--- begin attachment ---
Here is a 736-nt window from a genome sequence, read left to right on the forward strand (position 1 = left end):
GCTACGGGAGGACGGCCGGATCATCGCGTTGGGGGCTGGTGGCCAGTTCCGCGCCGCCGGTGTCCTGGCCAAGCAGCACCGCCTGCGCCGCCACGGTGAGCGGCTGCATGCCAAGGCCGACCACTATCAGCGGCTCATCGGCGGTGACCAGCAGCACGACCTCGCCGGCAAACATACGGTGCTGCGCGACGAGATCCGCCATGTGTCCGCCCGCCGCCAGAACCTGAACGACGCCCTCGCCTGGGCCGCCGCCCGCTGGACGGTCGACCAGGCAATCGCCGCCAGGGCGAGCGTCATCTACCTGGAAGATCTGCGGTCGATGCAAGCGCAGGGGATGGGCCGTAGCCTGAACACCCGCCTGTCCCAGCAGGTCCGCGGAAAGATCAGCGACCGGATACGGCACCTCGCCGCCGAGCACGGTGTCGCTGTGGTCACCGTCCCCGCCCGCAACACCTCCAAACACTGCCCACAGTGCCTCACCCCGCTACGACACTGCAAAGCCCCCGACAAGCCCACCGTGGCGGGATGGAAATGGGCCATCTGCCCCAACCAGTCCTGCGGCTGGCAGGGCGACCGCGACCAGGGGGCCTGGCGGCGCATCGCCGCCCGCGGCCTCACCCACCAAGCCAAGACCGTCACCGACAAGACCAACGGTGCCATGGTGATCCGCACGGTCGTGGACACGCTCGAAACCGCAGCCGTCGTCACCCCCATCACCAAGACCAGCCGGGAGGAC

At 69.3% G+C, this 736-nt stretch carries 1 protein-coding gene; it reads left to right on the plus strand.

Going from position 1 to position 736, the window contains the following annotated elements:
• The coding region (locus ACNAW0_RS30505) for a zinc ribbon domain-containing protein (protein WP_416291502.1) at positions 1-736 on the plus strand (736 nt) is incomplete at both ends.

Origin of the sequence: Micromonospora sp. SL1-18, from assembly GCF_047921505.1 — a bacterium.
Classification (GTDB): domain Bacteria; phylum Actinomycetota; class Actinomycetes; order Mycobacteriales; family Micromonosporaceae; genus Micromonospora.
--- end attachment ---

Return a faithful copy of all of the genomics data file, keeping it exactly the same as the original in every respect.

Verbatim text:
Here is a 736-nt window from a genome sequence, read left to right on the forward strand (position 1 = left end):
GCTACGGGAGGACGGCCGGATCATCGCGTTGGGGGCTGGTGGCCAGTTCCGCGCCGCCGGTGTCCTGGCCAAGCAGCACCGCCTGCGCCGCCACGGTGAGCGGCTGCATGCCAAGGCCGACCACTATCAGCGGCTCATCGGCGGTGACCAGCAGCACGACCTCGCCGGCAAACATACGGTGCTGCGCGACGAGATCCGCCATGTGTCCGCCCGCCGCCAGAACCTGAACGACGCCCTCGCCTGGGCCGCCGCCCGCTGGACGGTCGACCAGGCAATCGCCGCCAGGGCGAGCGTCATCTACCTGGAAGATCTGCGGTCGATGCAAGCGCAGGGGATGGGCCGTAGCCTGAACACCCGCCTGTCCCAGCAGGTCCGCGGAAAGATCAGCGACCGGATACGGCACCTCGCCGCCGAGCACGGTGTCGCTGTGGTCACCGTCCCCGCCCGCAACACCTCCAAACACTGCCCACAGTGCCTCACCCCGCTACGACACTGCAAAGCCCCCGACAAGCCCACCGTGGCGGGATGGAAATGGGCCATCTGCCCCAACCAGTCCTGCGGCTGGCAGGGCGACCGCGACCAGGGGGCCTGGCGGCGCATCGCCGCCCGCGGCCTCACCCACCAAGCCAAGACCGTCACCGACAAGACCAACGGTGCCATGGTGATCCGCACGGTCGTGGACACGCTCGAAACCGCAGCCGTCGTCACCCCCATCACCAAGACCAGCCGGGAGGAC

At 69.3% G+C, this 736-nt stretch carries 1 protein-coding gene; it reads left to right on the plus strand.

Going from position 1 to position 736, the window contains the following annotated elements:
• The coding region (locus ACNAW0_RS30505) for a zinc ribbon domain-containing protein (protein WP_416291502.1) at positions 1-736 on the plus strand (736 nt) is incomplete at both ends.

Origin of the sequence: Micromonospora sp. SL1-18, from assembly GCF_047921505.1 — a bacterium.
Classification (GTDB): domain Bacteria; phylum Actinomycetota; class Actinomycetes; order Mycobacteriales; family Micromonosporaceae; genus Micromonospora.